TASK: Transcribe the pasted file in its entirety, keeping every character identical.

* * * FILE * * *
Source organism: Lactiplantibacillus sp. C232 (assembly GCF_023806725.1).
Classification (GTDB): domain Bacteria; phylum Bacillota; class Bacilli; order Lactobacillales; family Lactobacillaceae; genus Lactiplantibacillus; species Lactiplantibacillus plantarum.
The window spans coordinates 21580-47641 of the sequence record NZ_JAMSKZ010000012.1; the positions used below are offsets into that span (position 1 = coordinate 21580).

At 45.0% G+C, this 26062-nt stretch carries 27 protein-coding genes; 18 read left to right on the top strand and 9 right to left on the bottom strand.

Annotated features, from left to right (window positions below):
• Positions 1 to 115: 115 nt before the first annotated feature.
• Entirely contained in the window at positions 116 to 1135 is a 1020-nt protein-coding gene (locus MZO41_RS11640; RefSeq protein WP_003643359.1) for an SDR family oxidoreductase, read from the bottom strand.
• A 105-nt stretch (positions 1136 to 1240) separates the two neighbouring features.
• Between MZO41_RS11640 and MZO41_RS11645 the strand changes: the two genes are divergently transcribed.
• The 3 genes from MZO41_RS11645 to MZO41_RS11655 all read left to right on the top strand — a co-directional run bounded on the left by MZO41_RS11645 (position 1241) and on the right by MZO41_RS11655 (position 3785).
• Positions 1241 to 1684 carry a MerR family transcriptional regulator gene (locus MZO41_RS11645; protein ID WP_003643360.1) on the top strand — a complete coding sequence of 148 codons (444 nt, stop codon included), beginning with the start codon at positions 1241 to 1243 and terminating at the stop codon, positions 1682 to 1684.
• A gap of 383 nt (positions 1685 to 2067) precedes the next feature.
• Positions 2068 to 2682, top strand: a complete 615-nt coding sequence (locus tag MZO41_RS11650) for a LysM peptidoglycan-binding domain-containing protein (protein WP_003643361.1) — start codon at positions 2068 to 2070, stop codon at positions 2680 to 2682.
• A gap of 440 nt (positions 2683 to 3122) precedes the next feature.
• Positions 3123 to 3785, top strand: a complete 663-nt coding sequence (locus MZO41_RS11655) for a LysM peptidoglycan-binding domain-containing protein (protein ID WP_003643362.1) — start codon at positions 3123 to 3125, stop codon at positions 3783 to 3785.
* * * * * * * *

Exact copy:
Source organism: Lactiplantibacillus sp. C232 (assembly GCF_023806725.1).
Classification (GTDB): domain Bacteria; phylum Bacillota; class Bacilli; order Lactobacillales; family Lactobacillaceae; genus Lactiplantibacillus; species Lactiplantibacillus plantarum.
The window spans coordinates 21580-47641 of the sequence record NZ_JAMSKZ010000012.1; the positions used below are offsets into that span (position 1 = coordinate 21580).

At 45.0% G+C, this 26062-nt stretch carries 27 protein-coding genes; 18 read left to right on the top strand and 9 right to left on the bottom strand.

Annotated features, from left to right (window positions below):
• Positions 1 to 115: 115 nt before the first annotated feature.
• Entirely contained in the window at positions 116 to 1135 is a 1020-nt protein-coding gene (locus MZO41_RS11640; RefSeq protein WP_003643359.1) for an SDR family oxidoreductase, read from the bottom strand.
• A 105-nt stretch (positions 1136 to 1240) separates the two neighbouring features.
• Between MZO41_RS11640 and MZO41_RS11645 the strand changes: the two genes are divergently transcribed.
• The 3 genes from MZO41_RS11645 to MZO41_RS11655 all read left to right on the top strand — a co-directional run bounded on the left by MZO41_RS11645 (position 1241) and on the right by MZO41_RS11655 (position 3785).
• Positions 1241 to 1684 carry a MerR family transcriptional regulator gene (locus MZO41_RS11645; protein ID WP_003643360.1) on the top strand — a complete coding sequence of 148 codons (444 nt, stop codon included), beginning with the start codon at positions 1241 to 1243 and terminating at the stop codon, positions 1682 to 1684.
• A gap of 383 nt (positions 1685 to 2067) precedes the next feature.
• Positions 2068 to 2682, top strand: a complete 615-nt coding sequence (locus tag MZO41_RS11650) for a LysM peptidoglycan-binding domain-containing protein (protein WP_003643361.1) — start codon at positions 2068 to 2070, stop codon at positions 2680 to 2682.
• A gap of 440 nt (positions 2683 to 3122) precedes the next feature.
• Positions 3123 to 3785, top strand: a complete 663-nt coding sequence (locus MZO41_RS11655) for a LysM peptidoglycan-binding domain-containing protein (protein ID WP_003643362.1) — start codon at positions 3123 to 3125, stop codon at positions 3783 to 3785.